Afghanistan’s Abdullah Abdullah departs for New Delhi, says India role vital for peace in war-torn country

6 October, 2020 | Rakshanda Afrin

Abdullah Abdullah World

Abdullah Abdullah on Tuesday departed for India for his official visit on an invitation to discuss the peace efforts. Abdullah's visit comes at a time when its government and Taliban are trying to ...

India is a ‘strategic partner’ of Afghanistan and its role in establishing lasting peace in the war-torn country is ‘vital’, said Afghanistan Chairman of the High Council for National Reconciliation (HCNR), Abdullah Abdullah on Tuesday.
Abdullah Abdullah on Tuesday departed for India for his official visit on an invitation by the Government of India to discuss the peace efforts and the need for regional consensus and support for the Afghan peace process. He is accompanied by a high-level delegation. During this visit, he will meet Prime Minister Narendra Modi, Foreign Minister S Jaishankar, National Security Advisor Ajit Doval, and deliver a keynote speech at the Institute for Defence Studies & Analyses (IDSA) in New Delhi.

Abdullah’s visit comes at a time when the Afghanistan government and Taliban are trying to negotiate a deal in order to restore peace in the country. Abdullah Abdullah recently had visited Pakistan and discussed the Afghan peace process with Pakistani Prime Minister Imran Khan, Shah Mahmood Qureshi, Foreign Minister, and other Pakistani officials.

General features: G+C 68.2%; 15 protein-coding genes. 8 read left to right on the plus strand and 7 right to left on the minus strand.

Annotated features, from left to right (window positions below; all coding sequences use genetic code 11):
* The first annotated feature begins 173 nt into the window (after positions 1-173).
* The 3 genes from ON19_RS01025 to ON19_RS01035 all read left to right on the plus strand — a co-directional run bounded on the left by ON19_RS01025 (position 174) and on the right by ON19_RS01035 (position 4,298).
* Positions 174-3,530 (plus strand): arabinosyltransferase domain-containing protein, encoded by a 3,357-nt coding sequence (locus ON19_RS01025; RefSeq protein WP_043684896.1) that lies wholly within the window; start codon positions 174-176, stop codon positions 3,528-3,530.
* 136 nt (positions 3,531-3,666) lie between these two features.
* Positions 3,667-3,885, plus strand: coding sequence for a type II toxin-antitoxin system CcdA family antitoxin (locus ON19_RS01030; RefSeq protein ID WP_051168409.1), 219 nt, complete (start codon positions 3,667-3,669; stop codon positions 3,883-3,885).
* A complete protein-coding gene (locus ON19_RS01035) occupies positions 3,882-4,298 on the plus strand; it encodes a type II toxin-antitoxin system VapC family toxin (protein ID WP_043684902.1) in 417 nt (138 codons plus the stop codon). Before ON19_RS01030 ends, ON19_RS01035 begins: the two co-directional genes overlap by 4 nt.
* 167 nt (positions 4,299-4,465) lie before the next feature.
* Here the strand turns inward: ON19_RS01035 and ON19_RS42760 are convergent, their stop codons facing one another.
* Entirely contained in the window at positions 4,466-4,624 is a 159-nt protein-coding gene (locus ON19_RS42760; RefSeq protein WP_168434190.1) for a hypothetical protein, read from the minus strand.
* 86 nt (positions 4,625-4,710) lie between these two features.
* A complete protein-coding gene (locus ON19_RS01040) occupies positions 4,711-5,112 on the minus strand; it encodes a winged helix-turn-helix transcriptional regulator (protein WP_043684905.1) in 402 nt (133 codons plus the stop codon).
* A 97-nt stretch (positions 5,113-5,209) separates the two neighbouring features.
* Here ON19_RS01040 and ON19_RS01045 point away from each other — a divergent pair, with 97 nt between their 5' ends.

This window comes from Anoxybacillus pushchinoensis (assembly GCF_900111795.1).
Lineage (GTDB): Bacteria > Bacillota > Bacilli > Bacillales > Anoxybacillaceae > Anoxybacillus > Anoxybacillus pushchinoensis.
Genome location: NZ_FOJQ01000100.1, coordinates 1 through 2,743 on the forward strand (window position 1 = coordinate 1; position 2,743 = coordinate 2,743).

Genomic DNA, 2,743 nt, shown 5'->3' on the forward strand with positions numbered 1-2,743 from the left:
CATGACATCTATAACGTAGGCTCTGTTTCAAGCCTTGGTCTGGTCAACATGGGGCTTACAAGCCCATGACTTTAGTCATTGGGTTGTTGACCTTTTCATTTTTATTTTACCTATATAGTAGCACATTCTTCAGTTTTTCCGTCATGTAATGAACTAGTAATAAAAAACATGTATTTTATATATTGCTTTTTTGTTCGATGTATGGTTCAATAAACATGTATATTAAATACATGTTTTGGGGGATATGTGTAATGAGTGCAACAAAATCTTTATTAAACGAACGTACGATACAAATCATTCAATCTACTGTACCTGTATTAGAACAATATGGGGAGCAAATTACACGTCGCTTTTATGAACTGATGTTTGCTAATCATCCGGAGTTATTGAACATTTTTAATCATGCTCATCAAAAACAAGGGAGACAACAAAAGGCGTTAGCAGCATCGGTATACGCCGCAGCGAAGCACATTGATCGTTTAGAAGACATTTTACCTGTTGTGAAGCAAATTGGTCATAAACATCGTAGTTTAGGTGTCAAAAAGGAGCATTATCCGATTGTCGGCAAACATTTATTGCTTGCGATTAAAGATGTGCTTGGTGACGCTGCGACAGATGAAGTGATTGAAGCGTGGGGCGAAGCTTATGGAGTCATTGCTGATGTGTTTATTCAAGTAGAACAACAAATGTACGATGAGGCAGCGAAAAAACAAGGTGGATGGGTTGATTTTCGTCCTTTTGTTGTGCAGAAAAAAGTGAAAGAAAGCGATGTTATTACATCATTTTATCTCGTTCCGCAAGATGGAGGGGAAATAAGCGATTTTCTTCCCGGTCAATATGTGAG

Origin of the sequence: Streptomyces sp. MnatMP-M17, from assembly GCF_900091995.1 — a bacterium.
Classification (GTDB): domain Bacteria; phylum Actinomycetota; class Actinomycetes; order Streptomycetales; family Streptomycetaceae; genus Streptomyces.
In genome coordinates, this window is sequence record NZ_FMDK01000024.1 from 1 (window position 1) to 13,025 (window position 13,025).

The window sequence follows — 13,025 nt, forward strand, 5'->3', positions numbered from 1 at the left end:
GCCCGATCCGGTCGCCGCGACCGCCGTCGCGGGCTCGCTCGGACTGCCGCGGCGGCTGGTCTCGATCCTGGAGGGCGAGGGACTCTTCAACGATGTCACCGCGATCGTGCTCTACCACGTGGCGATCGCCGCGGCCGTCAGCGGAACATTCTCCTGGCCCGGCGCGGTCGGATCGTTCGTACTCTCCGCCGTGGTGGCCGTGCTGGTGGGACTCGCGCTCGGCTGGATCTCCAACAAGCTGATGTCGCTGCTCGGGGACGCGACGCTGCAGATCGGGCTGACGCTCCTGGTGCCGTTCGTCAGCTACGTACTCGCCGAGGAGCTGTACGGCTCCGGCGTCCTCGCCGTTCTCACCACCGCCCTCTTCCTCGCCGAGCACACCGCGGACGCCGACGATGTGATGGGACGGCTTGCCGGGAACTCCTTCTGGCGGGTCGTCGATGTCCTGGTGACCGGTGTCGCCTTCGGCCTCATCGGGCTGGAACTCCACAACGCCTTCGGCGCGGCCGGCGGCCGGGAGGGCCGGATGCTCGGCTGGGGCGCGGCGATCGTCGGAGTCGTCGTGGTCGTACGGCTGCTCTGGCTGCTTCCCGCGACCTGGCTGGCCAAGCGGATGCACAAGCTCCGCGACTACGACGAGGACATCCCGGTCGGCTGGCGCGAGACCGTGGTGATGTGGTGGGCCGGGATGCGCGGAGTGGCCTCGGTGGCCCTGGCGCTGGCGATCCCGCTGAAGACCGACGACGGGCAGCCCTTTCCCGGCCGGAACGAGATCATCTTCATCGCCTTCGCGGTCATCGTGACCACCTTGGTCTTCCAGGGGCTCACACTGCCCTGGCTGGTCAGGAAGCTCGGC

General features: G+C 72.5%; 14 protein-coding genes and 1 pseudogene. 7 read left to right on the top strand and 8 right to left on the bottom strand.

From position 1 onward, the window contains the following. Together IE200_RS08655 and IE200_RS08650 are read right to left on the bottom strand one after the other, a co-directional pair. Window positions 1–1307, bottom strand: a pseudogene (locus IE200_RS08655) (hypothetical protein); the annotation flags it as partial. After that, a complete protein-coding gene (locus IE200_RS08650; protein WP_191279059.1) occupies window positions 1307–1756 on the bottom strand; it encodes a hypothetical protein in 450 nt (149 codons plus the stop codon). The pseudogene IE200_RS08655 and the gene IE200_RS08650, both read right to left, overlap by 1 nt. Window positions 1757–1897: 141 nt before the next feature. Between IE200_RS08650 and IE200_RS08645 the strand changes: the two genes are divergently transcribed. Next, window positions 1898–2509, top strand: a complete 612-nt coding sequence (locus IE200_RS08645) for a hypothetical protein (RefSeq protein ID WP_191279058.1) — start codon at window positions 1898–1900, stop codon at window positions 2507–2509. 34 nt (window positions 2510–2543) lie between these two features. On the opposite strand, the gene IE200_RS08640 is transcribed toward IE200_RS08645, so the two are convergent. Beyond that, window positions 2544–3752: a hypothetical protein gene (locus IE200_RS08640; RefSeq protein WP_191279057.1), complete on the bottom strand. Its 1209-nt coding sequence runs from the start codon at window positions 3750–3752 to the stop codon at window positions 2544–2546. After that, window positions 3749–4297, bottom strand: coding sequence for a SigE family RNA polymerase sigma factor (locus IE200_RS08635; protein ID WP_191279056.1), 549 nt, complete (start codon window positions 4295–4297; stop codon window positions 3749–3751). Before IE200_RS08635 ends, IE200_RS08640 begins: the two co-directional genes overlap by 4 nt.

The peace talks between the Afghanistan government and the Taliban began on September 12 in Qatar’s capital Doha to end decades of war in which tens of thousands have been killed. Violence, however, has not abated in the country even as Afghan negotiators have been engaged in direct talks for the first time. External Affairs Minister S Jaishankar had participated in the opening ceremony of Afghan peace negotiations in Doha through video conferencing and reiterated that the peace process should be Afghan-led and ensure the interests of minorities and women.

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He said that Afghan soil should never be used for carrying out anti-India activities and supported the need for an immediate ceasefire in order to establish long-lasting peace in Afghanistan. On September 25, Jaishankar had met former Afghan Vice President Abdul Rashid Dostum and said India remains fully committed to an Afghan-led, Afghan-owned, and Afghan-controlled peace process. 

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